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We are all talking about it — reopening school. It’s in the news, it dominates my social media feed, and we talk about it over breakfast. As a mom of a kid on the autism spectrum, I am more cautious than most about closing down in-person instruction. I know firsthand the power of a good teacher and the social, emotional, and mental health services that schools can provide. 

However, I’ve also seen these services fail in the so-called best of times before the pandemic. We don’t adequately or equitably fund our schools. We failed our students, our teachers, and all our educators long before COVID-19. We should be talking about that at our breakfast tables too.

States around the country have struggled with fully funding public education. North Carolina stands out with proof of neglect in the form of the Leandro case. From that ruling came a court-appointed independent expert report from WestEd. For the first time in our state’s history, we see the evidence of neglect and inequities, but also a roadmap of funding and policy solutions to provide every child in our state a sound and basic education. Our legislature has yet to act on any of these solutions.

Teachers, students, and educators have experienced differing levels of support and none of them adequate for the task at hand. The pandemic only magnifies the problem. We can’t fight COVID-19 with a few Lysol wipes given to schools by the PTA. Our teachers will need better personal protective equipment than our Boxtop fundraising efforts can provide. We can’t let our inequalities in local funds cause the death of any of our teachers, staff, students, or their families.  That should be unacceptable to us all. Yet the state of North Carolina has failed to act. Not just this year, but for decades.

On July 9, Gov. Roy Cooper was asked the question, “How can you ensure there’s enough PPE for students and faculty, and how would the state distribute protective equipment to school systems statewide?” 

After Cooper mentioned the state and federal funds available, he said this, “And you know, we hope that individual people and businesses and nonprofits will also pitch in to help our schools. They do that anyway on school supplies and things that schools need, but now PPE will be something that schools need as well. So we hope people and members of the community will help step up and make sure that they have all that they need. We want to, as a state, also make sure our schools have all that they need.”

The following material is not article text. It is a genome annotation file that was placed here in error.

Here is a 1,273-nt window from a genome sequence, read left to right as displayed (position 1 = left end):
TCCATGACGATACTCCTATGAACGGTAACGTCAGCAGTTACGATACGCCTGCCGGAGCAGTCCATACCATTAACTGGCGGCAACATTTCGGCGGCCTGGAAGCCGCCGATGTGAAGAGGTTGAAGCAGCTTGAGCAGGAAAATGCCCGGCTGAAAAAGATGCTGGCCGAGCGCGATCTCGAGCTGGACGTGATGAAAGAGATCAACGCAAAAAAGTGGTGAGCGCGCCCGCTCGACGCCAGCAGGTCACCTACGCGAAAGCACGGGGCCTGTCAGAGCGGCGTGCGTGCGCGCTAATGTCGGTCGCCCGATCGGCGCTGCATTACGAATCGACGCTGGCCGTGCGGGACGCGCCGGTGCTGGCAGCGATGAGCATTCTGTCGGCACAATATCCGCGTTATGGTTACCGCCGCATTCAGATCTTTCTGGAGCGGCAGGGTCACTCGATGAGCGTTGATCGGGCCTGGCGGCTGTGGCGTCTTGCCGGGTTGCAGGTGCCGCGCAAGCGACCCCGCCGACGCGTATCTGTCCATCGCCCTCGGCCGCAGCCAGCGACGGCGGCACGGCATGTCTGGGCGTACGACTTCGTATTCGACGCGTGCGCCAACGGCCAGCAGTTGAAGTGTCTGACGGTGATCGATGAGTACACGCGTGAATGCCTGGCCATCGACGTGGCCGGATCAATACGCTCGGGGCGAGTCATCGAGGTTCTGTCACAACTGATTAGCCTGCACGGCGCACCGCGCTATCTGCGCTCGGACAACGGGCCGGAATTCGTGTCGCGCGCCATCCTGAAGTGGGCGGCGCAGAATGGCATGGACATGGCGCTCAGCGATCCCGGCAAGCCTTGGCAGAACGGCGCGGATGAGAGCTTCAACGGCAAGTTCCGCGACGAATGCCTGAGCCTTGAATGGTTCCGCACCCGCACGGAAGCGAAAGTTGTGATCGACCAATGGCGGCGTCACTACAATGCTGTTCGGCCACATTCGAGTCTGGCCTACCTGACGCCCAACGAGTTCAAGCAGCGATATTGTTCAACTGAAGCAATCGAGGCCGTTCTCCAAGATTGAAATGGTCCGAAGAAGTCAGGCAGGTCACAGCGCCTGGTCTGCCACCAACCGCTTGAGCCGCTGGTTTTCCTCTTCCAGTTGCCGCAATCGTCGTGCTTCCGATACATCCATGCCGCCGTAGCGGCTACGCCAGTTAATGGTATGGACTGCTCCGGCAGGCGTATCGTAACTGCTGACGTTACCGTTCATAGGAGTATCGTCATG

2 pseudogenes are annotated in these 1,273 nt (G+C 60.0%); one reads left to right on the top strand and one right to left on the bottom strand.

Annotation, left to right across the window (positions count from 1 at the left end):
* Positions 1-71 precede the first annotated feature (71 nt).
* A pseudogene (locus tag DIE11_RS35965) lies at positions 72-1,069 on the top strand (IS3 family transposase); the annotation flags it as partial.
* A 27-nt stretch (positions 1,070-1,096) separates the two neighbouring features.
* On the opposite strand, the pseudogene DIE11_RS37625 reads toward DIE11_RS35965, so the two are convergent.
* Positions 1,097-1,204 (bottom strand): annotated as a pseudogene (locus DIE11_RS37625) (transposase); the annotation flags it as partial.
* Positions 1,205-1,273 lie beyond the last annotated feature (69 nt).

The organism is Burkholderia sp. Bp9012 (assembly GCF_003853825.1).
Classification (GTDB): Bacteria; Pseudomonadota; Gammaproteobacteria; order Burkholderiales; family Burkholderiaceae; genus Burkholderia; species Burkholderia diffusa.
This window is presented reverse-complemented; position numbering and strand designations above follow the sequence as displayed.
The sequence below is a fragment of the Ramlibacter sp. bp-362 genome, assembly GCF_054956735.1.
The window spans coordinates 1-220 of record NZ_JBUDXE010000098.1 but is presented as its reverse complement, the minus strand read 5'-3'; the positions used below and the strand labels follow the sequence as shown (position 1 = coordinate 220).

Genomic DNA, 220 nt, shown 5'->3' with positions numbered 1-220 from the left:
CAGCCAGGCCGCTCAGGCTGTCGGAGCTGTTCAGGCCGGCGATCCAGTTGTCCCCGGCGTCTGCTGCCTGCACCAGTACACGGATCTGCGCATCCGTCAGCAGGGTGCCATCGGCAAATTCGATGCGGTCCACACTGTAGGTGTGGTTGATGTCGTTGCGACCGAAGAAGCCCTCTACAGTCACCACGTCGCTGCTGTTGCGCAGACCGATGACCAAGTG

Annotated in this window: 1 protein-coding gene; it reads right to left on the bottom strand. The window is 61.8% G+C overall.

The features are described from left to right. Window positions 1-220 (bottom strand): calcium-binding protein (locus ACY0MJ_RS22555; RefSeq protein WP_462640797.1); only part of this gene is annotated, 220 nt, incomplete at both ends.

This goes to the heart of the Leandro Case. Where nonprofits and wealthy donors exist, our schools get better served. In areas where wealth is hard to find, our schools suffer. Watching this play out during the pandemic is heartbreaking. This is not a new problem, but now it is a deadly problem.

Let us not equivocate on who lives in those underserved areas. These are our Black and Brown children. They are fighting to say their lives matter. They are fighting against ICE and deportation. They are fighting for teachers who look like them and who speak their language. Who will ensure the additional funds they need to safely go back in their classrooms let alone get a sound basic education?

As debate over reopening schools rages, so must our call for fully funding our schools. We aren’t just dealing with pandemic. We are dealing with a crisis on top of a chronic underfunding of our public schools. The pandemic might seem overwhelming, but the steps to fix our public schools are not out of reach. The Leandro case gave us a roadmap, and now we need to follow it with our voices and our votes.

Susan Book

Susan Book is a public school advocate in Cary North Carolina. Book co-administrates Save Our Schools NC and is a member of Communities for the Education for Every Child. First and foremost, she is a mom of a wonderful boy on the autism spectrum and fights for her son to get a solid public education.